Although collateral flow from the inferior mesenteric artery is rare in patients with peripheral artery disease, a few case reports have described fatal lower-limb ischemia following anterior resection. The perioperative multidisciplinary evaluation enabled us to understand the patient’s condition and risks, and allowed successful cancer treatment without ischemia of the lower limbs.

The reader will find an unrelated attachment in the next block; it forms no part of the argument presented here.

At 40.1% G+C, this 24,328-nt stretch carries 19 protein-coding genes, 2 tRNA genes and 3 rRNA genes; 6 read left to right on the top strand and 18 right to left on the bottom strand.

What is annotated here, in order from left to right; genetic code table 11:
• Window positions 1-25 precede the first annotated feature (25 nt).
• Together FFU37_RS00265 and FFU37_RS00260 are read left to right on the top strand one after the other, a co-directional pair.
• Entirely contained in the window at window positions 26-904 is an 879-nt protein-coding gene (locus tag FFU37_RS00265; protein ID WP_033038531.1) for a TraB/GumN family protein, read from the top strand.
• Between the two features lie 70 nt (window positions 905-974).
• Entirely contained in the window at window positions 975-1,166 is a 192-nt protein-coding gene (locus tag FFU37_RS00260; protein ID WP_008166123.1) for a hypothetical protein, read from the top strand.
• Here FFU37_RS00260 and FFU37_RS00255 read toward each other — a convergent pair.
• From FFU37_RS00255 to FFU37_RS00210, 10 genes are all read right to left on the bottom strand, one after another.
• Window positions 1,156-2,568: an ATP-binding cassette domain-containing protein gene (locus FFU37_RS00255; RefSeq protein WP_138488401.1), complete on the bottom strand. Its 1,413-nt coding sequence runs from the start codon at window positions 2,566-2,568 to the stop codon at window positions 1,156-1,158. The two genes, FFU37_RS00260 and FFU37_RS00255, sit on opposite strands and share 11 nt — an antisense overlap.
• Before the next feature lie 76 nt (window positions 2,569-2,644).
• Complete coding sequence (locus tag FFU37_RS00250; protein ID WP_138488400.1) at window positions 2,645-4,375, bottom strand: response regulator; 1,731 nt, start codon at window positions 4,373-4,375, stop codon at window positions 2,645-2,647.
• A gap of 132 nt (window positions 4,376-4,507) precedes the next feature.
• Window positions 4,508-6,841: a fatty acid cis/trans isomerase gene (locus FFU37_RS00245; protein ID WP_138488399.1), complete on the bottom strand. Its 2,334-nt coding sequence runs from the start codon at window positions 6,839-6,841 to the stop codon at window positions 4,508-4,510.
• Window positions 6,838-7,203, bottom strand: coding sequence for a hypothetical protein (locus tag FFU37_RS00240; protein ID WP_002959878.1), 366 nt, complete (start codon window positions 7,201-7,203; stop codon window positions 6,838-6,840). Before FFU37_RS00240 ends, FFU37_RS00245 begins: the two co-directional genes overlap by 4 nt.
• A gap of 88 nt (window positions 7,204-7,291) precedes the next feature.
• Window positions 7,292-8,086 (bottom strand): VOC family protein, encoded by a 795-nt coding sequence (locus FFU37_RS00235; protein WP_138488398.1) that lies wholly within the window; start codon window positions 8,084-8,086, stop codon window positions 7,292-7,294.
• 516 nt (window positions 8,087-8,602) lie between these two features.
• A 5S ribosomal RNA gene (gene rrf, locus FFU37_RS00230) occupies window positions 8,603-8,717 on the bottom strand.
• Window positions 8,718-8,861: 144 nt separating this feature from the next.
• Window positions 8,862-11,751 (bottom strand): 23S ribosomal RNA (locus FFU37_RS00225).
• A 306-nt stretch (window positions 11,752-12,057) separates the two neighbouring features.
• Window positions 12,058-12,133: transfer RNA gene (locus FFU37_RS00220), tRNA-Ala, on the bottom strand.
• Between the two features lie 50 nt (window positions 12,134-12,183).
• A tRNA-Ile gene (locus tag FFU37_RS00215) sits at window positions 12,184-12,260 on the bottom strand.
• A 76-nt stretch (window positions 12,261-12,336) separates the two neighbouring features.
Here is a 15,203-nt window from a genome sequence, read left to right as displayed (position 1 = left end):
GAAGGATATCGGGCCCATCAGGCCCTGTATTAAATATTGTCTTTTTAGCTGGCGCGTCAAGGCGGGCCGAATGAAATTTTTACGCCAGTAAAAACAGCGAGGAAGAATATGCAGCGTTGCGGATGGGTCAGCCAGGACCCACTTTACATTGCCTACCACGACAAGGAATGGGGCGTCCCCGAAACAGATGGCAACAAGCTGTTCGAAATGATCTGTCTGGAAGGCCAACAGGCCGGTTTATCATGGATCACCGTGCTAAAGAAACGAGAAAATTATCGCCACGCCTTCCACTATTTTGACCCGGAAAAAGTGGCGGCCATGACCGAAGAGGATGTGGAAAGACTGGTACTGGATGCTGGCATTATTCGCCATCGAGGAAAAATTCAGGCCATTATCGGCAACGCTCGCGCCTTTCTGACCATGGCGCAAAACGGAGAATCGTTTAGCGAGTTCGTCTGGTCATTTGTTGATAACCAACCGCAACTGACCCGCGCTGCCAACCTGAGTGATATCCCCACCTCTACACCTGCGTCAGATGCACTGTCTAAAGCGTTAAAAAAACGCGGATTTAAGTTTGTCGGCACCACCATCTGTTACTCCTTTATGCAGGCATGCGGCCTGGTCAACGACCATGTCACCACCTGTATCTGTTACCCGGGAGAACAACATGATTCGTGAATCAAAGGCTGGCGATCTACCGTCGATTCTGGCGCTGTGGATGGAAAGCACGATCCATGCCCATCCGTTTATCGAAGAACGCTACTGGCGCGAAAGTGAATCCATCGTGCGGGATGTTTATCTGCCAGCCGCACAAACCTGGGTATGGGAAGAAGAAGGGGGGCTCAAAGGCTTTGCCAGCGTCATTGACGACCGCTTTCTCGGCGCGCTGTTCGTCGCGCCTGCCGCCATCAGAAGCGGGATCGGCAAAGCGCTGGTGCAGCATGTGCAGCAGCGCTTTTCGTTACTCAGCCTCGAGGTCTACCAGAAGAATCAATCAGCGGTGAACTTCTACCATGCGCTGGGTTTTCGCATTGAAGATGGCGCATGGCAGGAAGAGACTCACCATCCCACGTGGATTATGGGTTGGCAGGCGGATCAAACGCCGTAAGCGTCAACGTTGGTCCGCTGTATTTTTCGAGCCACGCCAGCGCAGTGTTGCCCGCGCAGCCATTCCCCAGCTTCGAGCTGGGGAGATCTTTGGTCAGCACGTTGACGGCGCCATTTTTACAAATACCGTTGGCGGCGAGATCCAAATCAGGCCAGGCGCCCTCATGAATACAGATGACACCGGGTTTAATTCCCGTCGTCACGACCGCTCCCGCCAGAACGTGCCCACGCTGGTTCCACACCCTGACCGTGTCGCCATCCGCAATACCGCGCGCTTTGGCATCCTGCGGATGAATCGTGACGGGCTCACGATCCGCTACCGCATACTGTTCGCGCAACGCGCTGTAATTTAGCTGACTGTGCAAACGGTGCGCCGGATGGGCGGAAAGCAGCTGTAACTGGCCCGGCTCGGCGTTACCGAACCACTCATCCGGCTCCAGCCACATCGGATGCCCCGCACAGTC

The increasing population of older adults worldwide has resulted in a greater incidence of colorectal cancer (CRC) as well as an increase in the number of people living with atherosclerosis . Peripheral artery disease (PAD), also known as arteriosclerosis obliterans, is caused by plaque buildup in the abdominal aorta and iliac arteries, which leads to stenosis of the vessels that deliver blood from the heart to the legs. The inferior mesenteric artery (IMA) is a rare collateral feeding artery in PAD [2, 3]. Lymph node dissection along the IMA is a vital step in cases of left-sided CRC. We report a patient with advanced sigmoid colon cancer whose lower limbs received IMA blood flow owing to asymptomatic PAD. The possibility of catastrophic ischemia of his lower limbs because of complete mesenteric excision (CME) with ligation of the IMA was a major concern in this case, and a multidisciplinary approach played an important role in both the success of cancer treatment and the avoidance of catastrophic ischemia of the lower limbs.